Task specificity is an important aspect of engaging neuroplasticity. All it really means is you must practice an action directly if you want to improve it. (That’s why, to learn how to play the piano, you practice on a piano, not a flute).

Therefore, to improve your walking ability, therapists will have you practice proper walking motions, also known as gait training.

Gait training begins with assisted forms of walking first, such as walking on a treadmill with a body harness. As your strength improves, you will work your way up to using a walker or cane, until you can walk unsupported.

6. Constraint-Induced Movement Therapy (CIMT)

Therapist guiding patient through constraint-induced movement therapy

Constraint-induced movement therapy (CIMT) is an intervention designed to prevent learned non-use after a stroke or brain injury.

Learned non-use occurs when a person develops methods that help them avoid using their affected muscle.

For example, if a brain injury has made a patient’s right hand weaker, they might use their left hand for everything.

Unfortunately, if this goes on too long, the right hand will deteriorate until it is effectively useless. This is learned non-use.

CIMT attempts to thwart this process by forcing the patient to activate their affected muscle.

In order to force someone to use their weaker arm, a therapist will constrain the stronger arm, usually with a strap or mitt. That way the stronger side can’t help you with a task.

The hope is that by exercising the weak arm, neuroplasticity will kick in and the person will regain full function.

7. Aquatic Therapy

Man in pool with therapist try aquatic therapy for traumatic brain injury

Aquatic therapy is a form of physical therapy that takes place in a heated pool.

During a water therapy session, a therapist works one-on-one with the patient while the patient is floating or standing in water.

The water allows a person to participate in physical therapy without fighting against gravity. In addition, the water’s viscosity offers more resistance to movement, which increases muscle strength and endurance.

Aquatic therapy is ideal for patients with limited movement. It allows a person to experience both more freedom in their body movement and more challenge to their muscles. That’s a combination difficult to find traditional therapy.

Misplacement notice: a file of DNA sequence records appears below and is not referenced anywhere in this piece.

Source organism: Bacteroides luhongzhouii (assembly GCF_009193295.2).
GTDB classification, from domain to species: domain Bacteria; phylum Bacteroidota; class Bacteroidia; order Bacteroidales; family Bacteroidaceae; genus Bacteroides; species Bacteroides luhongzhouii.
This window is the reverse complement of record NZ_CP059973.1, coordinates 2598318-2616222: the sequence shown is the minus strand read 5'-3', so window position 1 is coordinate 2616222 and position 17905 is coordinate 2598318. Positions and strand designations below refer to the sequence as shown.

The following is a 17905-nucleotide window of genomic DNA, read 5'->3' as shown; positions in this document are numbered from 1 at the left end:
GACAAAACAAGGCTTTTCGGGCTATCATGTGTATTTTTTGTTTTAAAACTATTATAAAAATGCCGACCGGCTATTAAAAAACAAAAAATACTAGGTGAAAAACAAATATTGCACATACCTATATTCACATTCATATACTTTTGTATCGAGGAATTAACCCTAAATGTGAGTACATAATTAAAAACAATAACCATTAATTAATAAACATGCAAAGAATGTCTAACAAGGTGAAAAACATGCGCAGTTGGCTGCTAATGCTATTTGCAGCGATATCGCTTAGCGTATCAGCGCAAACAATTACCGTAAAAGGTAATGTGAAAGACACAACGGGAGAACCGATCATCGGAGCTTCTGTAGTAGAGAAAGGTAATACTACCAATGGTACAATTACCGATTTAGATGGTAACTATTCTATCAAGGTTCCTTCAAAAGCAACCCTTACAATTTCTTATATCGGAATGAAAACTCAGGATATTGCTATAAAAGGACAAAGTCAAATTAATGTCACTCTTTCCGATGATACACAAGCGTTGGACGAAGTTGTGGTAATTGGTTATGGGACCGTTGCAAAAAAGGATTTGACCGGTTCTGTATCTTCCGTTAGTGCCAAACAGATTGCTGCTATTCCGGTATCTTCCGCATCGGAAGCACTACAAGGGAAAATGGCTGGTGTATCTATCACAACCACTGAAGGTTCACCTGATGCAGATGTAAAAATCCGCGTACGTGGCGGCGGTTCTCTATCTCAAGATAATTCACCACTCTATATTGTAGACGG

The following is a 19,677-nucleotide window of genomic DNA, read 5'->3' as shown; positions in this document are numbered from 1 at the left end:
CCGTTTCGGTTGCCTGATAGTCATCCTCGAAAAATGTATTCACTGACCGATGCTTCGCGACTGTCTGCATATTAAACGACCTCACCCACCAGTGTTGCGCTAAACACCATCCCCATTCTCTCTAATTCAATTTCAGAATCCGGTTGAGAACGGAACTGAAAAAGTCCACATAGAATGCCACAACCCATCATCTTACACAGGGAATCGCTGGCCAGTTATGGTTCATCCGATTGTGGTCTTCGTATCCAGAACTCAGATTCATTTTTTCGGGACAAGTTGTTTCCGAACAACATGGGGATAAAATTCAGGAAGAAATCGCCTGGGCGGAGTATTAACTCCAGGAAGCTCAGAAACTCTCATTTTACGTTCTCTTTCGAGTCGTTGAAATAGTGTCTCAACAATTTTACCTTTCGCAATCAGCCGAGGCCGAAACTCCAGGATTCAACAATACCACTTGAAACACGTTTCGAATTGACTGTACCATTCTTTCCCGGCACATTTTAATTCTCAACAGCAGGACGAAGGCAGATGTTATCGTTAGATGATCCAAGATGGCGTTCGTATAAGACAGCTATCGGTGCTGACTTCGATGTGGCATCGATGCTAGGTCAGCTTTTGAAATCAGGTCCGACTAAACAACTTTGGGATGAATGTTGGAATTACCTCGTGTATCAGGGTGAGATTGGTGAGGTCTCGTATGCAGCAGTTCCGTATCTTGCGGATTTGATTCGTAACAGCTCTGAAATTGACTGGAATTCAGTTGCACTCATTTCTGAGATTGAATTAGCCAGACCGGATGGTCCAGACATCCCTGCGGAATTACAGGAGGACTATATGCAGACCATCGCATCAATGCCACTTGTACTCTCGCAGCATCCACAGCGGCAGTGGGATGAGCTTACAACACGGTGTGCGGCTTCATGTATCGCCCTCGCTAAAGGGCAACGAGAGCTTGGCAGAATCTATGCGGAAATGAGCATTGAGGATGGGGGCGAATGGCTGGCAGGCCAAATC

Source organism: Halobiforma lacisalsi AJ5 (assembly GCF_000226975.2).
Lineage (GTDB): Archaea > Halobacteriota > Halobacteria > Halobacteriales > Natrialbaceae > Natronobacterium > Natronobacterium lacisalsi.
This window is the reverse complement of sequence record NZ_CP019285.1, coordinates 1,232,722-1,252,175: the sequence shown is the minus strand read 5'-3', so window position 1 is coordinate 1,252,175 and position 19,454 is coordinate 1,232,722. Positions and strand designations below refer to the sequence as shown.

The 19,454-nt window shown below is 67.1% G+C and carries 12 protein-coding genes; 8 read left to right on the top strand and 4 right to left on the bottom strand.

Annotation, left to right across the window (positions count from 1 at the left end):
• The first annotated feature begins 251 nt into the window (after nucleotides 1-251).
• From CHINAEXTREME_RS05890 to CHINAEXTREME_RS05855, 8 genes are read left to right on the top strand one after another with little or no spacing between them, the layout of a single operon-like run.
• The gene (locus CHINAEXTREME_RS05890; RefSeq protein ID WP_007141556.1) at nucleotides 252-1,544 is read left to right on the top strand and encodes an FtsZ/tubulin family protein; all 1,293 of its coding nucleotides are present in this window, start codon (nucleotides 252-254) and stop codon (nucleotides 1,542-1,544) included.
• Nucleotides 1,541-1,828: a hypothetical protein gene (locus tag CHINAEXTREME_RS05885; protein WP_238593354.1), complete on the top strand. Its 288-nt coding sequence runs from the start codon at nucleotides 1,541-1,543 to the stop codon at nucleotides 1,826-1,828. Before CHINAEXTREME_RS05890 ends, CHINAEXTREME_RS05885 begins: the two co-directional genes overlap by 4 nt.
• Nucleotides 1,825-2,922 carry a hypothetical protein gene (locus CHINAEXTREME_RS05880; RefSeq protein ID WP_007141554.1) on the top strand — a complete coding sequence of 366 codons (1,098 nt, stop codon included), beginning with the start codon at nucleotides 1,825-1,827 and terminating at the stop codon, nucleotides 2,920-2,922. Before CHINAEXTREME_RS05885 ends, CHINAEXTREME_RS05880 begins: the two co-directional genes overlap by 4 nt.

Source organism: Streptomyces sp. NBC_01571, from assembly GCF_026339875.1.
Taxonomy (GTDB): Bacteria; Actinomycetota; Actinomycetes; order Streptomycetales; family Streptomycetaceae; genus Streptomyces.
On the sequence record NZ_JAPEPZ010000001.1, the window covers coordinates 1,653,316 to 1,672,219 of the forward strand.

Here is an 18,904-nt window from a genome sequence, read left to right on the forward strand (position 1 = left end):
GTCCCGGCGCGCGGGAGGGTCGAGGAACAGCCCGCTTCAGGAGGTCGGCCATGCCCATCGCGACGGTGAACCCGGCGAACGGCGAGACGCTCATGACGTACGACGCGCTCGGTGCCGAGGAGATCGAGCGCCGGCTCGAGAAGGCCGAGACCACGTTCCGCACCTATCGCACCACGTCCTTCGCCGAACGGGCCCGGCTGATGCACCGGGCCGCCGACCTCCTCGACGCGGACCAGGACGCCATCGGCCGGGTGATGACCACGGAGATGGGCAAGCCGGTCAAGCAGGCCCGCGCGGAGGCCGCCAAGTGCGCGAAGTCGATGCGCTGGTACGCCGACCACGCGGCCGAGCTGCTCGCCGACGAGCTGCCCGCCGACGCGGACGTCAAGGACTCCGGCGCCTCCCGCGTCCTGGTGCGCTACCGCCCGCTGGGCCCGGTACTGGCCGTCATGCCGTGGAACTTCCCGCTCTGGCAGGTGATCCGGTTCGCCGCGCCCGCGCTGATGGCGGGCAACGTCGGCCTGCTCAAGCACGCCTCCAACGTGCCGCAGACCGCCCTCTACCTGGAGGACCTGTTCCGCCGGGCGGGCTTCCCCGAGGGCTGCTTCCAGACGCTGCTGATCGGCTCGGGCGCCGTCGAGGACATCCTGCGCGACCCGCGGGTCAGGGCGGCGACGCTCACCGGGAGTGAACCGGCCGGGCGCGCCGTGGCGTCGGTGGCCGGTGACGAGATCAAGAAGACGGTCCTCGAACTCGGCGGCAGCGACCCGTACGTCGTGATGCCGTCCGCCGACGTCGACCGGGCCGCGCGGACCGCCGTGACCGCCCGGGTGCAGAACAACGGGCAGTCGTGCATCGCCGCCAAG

Physical Therapy for Traumatic Brain Injury

Physical therapy, with its focus on helping you regain function, is one of the most crucial aspects of TBI rehabilitation.

We hope this article has helped you better understand the different PT interventions available so you can the treatment that best fits your needs.

Keep It Going: Download Our TBI Rehab Exercise Guides for Free

Get instant access to our TBI recovery exercise ebook with 13 pages of exercises by signing up below!

Each exercise features pictures of a licensed therapist to help guide you.

We will never sell your email address, and we never spam. That we promise.

Get Inspired with This TBI Recovery Story

Independance, motivation and hope!

“My son Sharat suffered a severe traumatic brain injury 23 years ago leaving him with Aphasia and right sided weakness from his vision,hearing to his limbs. The lockdown in June was a great challenge for him as his caregivers stopped coming, no gym workouts and no outings for a coffee.

Being his mother and primary carer I feared that this was a hotbed for depression. I scoured the net and chanced upon FlintRehab. As there was a trial period it was safe for us to risk getting it across to Auckland.

His OT checked it out and felt that it was ideal. I can honestly second this.

He enjoys working on it and now after three months can do it on his own. His left hand helps his right hand. The FitMi video explains and shows him what to do, it gives him marks and applauds him too!!

He has to use both sides of his brain. The caregivers are OT students who returned enjoy working on it with him.

In three months there motivation built up in him with a drive to use his right hand. There is definitely a slight improvement in his right hand.

This encourages him as well as the caregivers to try harder.His overall mood is upbeat. He enjoys it, so much so, that it doesn’t matter if his caregiver is away.

FitMi is a blessing.”

Sharat’s review of FitMi home therapy, 10/10/2020

5 stars

More Ways to Recover with Flint Rehab:

Download Free TBI Rehab Exercises

tbi ebook

Discover Award-Winning Neurorehab Tools